TALLAHASSEE — After eliminating thousands of rank-and-file jobs from the state work force, Gov. Rick Scott and the Legislature are turning their cost-cutting attention to a more politically sensitive area: law enforcement.
A little-noticed bill the governor signed last month creates a task force on law enforcement consolidation — an idea likely to send shivers up the spines of police officers in a time of double-digit unemployment.
The legislation directs the task force to "evaluate any duplication of law enforcement functions," including training, legal services, cars, airplanes and the regional deployment of police officers.
The idea comes from Sen. Jack Latvala, a Clearwater Republican, who says he was motivated by hearing that 11 state agencies have police officers, which he said is bound to create duplication.
"I thought it was a good idea to look at what consolidation could be done and maybe save the taxpayers a little money," Latvala said. "Let the chips fall where they may."
During the spring legislative session, a much more radical proposal surfaced. In informal talks, senators discussed whether sheriffs should be required to handle some duties now performed by the Florida Highway Patrol, which is understaffed, has long grappled with high turnover among troopers and is about to undergo a reorganization.
But sheriffs successfully killed the idea in its infancy.
Steve Casey, executive director of the Florida Sheriffs Association, said his group opposed it because of uncertainty over whether the state would provide money to sheriffs to do that work. "We'd have to lobby for contract funds," he said. "The FHP does that now."
Casey said his group thought a better idea would be to allow sheriffs to contract with Highway Patrol on a case-by-case basis for short-term needs such as adding traffic investigation support.
The sheriffs' longtime lobbyist, Frank Messersmith, said: "We did not advocate eliminating FHP, and if you ask any sheriff in the state, every one would say FHP has been unfairly criticized. They have been cut, over and over, personnel- and budget-wise."
Capt. Mark Welch, a Highway Patrol spokesman, said the patrol welcomes "anything that improves our operations and benefits the taxpayers."
But turf wars among police agencies are legendary, and reducing the level of police protection is fraught with political peril.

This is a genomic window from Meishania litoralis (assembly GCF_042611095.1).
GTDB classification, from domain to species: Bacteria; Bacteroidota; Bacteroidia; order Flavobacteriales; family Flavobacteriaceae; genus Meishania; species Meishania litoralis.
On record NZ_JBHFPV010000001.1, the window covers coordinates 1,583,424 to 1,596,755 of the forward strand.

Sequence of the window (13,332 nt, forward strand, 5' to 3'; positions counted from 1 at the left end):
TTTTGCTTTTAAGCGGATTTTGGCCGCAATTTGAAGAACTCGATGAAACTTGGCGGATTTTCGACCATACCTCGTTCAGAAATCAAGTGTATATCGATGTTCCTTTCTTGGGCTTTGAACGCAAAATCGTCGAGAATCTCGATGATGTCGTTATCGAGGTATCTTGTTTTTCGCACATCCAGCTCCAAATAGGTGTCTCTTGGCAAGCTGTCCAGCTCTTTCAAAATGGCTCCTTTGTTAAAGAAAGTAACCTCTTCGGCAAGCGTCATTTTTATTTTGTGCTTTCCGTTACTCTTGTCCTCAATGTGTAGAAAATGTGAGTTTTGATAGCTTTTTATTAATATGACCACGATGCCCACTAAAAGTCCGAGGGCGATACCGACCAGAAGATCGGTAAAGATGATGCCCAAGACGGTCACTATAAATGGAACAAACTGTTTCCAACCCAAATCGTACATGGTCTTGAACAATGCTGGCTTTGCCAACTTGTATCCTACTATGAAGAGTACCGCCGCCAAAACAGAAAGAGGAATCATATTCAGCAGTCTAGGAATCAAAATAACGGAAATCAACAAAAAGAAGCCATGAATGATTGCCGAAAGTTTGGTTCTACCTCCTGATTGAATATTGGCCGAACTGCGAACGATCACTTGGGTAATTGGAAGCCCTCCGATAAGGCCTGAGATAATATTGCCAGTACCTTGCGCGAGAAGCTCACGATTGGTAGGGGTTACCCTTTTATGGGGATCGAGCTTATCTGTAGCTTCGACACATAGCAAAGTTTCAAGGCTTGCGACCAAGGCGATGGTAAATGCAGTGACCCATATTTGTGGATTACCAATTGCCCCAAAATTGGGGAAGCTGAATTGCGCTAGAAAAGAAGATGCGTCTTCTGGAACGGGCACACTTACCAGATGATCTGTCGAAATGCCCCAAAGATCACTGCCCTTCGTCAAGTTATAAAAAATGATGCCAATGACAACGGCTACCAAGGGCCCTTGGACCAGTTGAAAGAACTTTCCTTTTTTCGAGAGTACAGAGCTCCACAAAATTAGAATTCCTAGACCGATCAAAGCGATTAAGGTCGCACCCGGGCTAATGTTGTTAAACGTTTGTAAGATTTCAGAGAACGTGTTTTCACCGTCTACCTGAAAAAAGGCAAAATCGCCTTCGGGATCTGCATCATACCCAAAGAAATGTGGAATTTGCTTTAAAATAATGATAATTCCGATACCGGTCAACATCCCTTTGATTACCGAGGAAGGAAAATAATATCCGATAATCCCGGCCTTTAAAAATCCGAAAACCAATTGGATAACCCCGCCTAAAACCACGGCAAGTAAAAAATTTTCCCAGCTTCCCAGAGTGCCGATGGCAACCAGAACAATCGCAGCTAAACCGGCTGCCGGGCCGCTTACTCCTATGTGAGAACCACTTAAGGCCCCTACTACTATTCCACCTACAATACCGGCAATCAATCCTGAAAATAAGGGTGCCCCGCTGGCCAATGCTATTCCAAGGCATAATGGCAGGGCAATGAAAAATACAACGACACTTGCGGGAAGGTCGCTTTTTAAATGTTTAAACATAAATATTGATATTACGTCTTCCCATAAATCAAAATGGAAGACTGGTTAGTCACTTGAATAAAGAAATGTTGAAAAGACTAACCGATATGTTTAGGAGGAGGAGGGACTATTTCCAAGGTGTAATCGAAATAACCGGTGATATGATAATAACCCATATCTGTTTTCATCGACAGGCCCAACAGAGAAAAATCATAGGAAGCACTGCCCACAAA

Among the agencies with officers serving various missions are state universities, Florida Department of Law Enforcement, Attorney General, Fish and Wildlife Conservation Commission and departments of Business and Professional Regulation, Transportation, and Agriculture and Consumer Services.
Latvala questioned why the agriculture agency needs its own police force to "patrol our forests," but the agency said those officers safeguard "world-class public lands."
Agriculture Commissioner Adam Putnam strongly defended the need for his 266 "ag law" officers, whose "unique mission," he said, is to prevent pests and disease from threatening public health and to help pursue consumer complaints.
But Putnam said his agency and the Transportation Department have offices close to each other along Interstate 10 in North Florida, which he said was a "missed engineering opportunity" for consolidation by the state.
Gov. Scott, in a letter to statewide police agencies this week, urged the task force to get to work quickly.
"The task force must commence as quickly as possible to ensure ample time to conduct the meetings and workshops required," Scott wrote. "This task force provides an opportunity to chart a path for commonsense and cost-effective state law enforcement."
Members will include representatives from the sheriffs association, the Florida Police Chiefs Association and other statewide police agencies. The chairman is Julie Jones, executive director of the Department of Highway Safety and Motor Vehicles, the parent agency of the Highway Patrol.
Times/Herald staff writers Katie Sanders and Janet Zink contributed to this report. Steve Bousquet can be reached at email@example.com or (850) 224-7263.